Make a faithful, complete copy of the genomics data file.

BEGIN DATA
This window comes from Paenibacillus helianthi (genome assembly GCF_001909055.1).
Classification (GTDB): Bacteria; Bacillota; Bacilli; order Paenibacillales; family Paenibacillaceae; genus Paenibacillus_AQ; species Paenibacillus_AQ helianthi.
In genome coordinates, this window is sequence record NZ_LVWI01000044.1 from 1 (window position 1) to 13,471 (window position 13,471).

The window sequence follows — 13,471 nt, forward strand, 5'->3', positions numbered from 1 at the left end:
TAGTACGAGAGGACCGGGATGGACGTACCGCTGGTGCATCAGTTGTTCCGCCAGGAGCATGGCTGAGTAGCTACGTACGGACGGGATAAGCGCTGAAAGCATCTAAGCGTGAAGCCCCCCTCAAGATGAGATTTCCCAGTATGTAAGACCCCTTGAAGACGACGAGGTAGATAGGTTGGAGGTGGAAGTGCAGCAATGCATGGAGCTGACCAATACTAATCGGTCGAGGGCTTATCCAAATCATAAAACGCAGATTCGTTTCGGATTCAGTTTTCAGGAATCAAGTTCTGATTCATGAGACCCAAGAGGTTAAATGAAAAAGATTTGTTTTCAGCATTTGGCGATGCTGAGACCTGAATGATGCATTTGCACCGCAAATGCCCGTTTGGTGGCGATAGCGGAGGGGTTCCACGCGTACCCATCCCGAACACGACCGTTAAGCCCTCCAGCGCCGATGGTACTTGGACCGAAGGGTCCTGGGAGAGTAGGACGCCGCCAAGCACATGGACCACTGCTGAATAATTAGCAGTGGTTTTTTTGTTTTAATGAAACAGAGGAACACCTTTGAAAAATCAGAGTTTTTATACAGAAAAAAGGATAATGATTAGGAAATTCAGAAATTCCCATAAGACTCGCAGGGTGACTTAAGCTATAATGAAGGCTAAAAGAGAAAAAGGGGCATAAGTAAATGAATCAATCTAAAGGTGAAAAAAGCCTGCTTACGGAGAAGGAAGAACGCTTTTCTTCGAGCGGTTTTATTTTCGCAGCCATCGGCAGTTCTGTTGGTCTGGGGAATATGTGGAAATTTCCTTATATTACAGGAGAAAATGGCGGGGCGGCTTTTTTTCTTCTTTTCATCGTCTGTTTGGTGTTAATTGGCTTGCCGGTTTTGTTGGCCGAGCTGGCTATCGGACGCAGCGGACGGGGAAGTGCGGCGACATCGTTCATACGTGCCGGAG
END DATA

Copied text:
This window comes from Paenibacillus helianthi (genome assembly GCF_001909055.1).
Classification (GTDB): Bacteria; Bacillota; Bacilli; order Paenibacillales; family Paenibacillaceae; genus Paenibacillus_AQ; species Paenibacillus_AQ helianthi.
In genome coordinates, this window is sequence record NZ_LVWI01000044.1 from 1 (window position 1) to 13,471 (window position 13,471).

The window sequence follows — 13,471 nt, forward strand, 5'->3', positions numbered from 1 at the left end:
TAGTACGAGAGGACCGGGATGGACGTACCGCTGGTGCATCAGTTGTTCCGCCAGGAGCATGGCTGAGTAGCTACGTACGGACGGGATAAGCGCTGAAAGCATCTAAGCGTGAAGCCCCCCTCAAGATGAGATTTCCCAGTATGTAAGACCCCTTGAAGACGACGAGGTAGATAGGTTGGAGGTGGAAGTGCAGCAATGCATGGAGCTGACCAATACTAATCGGTCGAGGGCTTATCCAAATCATAAAACGCAGATTCGTTTCGGATTCAGTTTTCAGGAATCAAGTTCTGATTCATGAGACCCAAGAGGTTAAATGAAAAAGATTTGTTTTCAGCATTTGGCGATGCTGAGACCTGAATGATGCATTTGCACCGCAAATGCCCGTTTGGTGGCGATAGCGGAGGGGTTCCACGCGTACCCATCCCGAACACGACCGTTAAGCCCTCCAGCGCCGATGGTACTTGGACCGAAGGGTCCTGGGAGAGTAGGACGCCGCCAAGCACATGGACCACTGCTGAATAATTAGCAGTGGTTTTTTTGTTTTAATGAAACAGAGGAACACCTTTGAAAAATCAGAGTTTTTATACAGAAAAAAGGATAATGATTAGGAAATTCAGAAATTCCCATAAGACTCGCAGGGTGACTTAAGCTATAATGAAGGCTAAAAGAGAAAAAGGGGCATAAGTAAATGAATCAATCTAAAGGTGAAAAAAGCCTGCTTACGGAGAAGGAAGAACGCTTTTCTTCGAGCGGTTTTATTTTCGCAGCCATCGGCAGTTCTGTTGGTCTGGGGAATATGTGGAAATTTCCTTATATTACAGGAGAAAATGGCGGGGCGGCTTTTTTTCTTCTTTTCATCGTCTGTTTGGTGTTAATTGGCTTGCCGGTTTTGTTGGCCGAGCTGGCTATCGGACGCAGCGGACGGGGAAGTGCGGCGACATCGTTCATACGTGCCGGAG